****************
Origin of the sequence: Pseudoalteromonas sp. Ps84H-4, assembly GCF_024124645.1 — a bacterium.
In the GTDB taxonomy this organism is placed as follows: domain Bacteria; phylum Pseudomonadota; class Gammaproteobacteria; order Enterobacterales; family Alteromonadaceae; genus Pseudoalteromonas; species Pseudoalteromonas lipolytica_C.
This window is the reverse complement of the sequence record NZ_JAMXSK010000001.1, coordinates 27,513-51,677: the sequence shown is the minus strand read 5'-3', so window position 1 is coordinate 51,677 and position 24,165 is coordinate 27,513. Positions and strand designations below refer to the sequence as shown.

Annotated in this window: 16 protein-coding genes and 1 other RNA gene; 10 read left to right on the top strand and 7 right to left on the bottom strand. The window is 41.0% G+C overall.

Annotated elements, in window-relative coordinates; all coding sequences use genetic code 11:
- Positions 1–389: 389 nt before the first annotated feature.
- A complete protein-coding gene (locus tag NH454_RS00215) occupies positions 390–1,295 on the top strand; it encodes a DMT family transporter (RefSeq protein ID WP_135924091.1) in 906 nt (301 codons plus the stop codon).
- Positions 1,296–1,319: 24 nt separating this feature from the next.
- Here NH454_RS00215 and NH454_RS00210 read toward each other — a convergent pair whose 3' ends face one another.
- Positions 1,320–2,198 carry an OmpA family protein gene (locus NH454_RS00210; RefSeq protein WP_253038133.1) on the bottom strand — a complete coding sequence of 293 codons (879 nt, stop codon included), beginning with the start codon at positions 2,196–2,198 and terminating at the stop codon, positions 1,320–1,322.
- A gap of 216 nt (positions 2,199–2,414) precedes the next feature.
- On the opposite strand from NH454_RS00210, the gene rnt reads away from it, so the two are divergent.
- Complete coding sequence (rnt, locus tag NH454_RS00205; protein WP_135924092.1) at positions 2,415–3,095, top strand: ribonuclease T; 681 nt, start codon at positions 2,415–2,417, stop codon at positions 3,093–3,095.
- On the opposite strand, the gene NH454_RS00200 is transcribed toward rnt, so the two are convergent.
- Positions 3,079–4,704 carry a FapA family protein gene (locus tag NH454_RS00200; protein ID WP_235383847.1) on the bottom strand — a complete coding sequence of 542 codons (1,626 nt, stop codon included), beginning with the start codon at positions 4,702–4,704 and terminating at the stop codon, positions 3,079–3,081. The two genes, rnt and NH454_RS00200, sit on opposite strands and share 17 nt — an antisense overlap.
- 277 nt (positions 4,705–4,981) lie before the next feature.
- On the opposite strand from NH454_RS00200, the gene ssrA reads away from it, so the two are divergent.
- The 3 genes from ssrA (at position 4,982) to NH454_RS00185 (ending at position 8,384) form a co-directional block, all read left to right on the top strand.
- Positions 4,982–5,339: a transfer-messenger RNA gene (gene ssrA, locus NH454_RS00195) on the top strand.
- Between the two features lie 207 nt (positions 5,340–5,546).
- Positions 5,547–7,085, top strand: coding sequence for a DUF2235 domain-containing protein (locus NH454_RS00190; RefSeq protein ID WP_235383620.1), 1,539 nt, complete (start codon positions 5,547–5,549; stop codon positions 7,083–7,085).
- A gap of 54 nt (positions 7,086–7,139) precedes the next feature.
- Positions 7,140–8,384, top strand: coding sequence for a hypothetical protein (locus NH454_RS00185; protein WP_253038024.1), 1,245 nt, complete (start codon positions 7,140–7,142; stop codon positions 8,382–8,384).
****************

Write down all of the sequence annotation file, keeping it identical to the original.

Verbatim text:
Origin of the sequence: Pseudoalteromonas sp. Ps84H-4, assembly GCF_024124645.1 — a bacterium.
In the GTDB taxonomy this organism is placed as follows: domain Bacteria; phylum Pseudomonadota; class Gammaproteobacteria; order Enterobacterales; family Alteromonadaceae; genus Pseudoalteromonas; species Pseudoalteromonas lipolytica_C.
This window is the reverse complement of the sequence record NZ_JAMXSK010000001.1, coordinates 27,513-51,677: the sequence shown is the minus strand read 5'-3', so window position 1 is coordinate 51,677 and position 24,165 is coordinate 27,513. Positions and strand designations below refer to the sequence as shown.

Annotated in this window: 16 protein-coding genes and 1 other RNA gene; 10 read left to right on the top strand and 7 right to left on the bottom strand. The window is 41.0% G+C overall.

Annotated elements, in window-relative coordinates; all coding sequences use genetic code 11:
- Positions 1–389: 389 nt before the first annotated feature.
- A complete protein-coding gene (locus tag NH454_RS00215) occupies positions 390–1,295 on the top strand; it encodes a DMT family transporter (RefSeq protein ID WP_135924091.1) in 906 nt (301 codons plus the stop codon).
- Positions 1,296–1,319: 24 nt separating this feature from the next.
- Here NH454_RS00215 and NH454_RS00210 read toward each other — a convergent pair whose 3' ends face one another.
- Positions 1,320–2,198 carry an OmpA family protein gene (locus NH454_RS00210; RefSeq protein WP_253038133.1) on the bottom strand — a complete coding sequence of 293 codons (879 nt, stop codon included), beginning with the start codon at positions 2,196–2,198 and terminating at the stop codon, positions 1,320–1,322.
- A gap of 216 nt (positions 2,199–2,414) precedes the next feature.
- On the opposite strand from NH454_RS00210, the gene rnt reads away from it, so the two are divergent.
- Complete coding sequence (rnt, locus tag NH454_RS00205; protein WP_135924092.1) at positions 2,415–3,095, top strand: ribonuclease T; 681 nt, start codon at positions 2,415–2,417, stop codon at positions 3,093–3,095.
- On the opposite strand, the gene NH454_RS00200 is transcribed toward rnt, so the two are convergent.
- Positions 3,079–4,704 carry a FapA family protein gene (locus tag NH454_RS00200; protein ID WP_235383847.1) on the bottom strand — a complete coding sequence of 542 codons (1,626 nt, stop codon included), beginning with the start codon at positions 4,702–4,704 and terminating at the stop codon, positions 3,079–3,081. The two genes, rnt and NH454_RS00200, sit on opposite strands and share 17 nt — an antisense overlap.
- 277 nt (positions 4,705–4,981) lie before the next feature.
- On the opposite strand from NH454_RS00200, the gene ssrA reads away from it, so the two are divergent.
- The 3 genes from ssrA (at position 4,982) to NH454_RS00185 (ending at position 8,384) form a co-directional block, all read left to right on the top strand.
- Positions 4,982–5,339: a transfer-messenger RNA gene (gene ssrA, locus NH454_RS00195) on the top strand.
- Between the two features lie 207 nt (positions 5,340–5,546).
- Positions 5,547–7,085, top strand: coding sequence for a DUF2235 domain-containing protein (locus NH454_RS00190; RefSeq protein ID WP_235383620.1), 1,539 nt, complete (start codon positions 5,547–5,549; stop codon positions 7,083–7,085).
- A gap of 54 nt (positions 7,086–7,139) precedes the next feature.
- Positions 7,140–8,384, top strand: coding sequence for a hypothetical protein (locus NH454_RS00185; protein WP_253038024.1), 1,245 nt, complete (start codon positions 7,140–7,142; stop codon positions 8,382–8,384).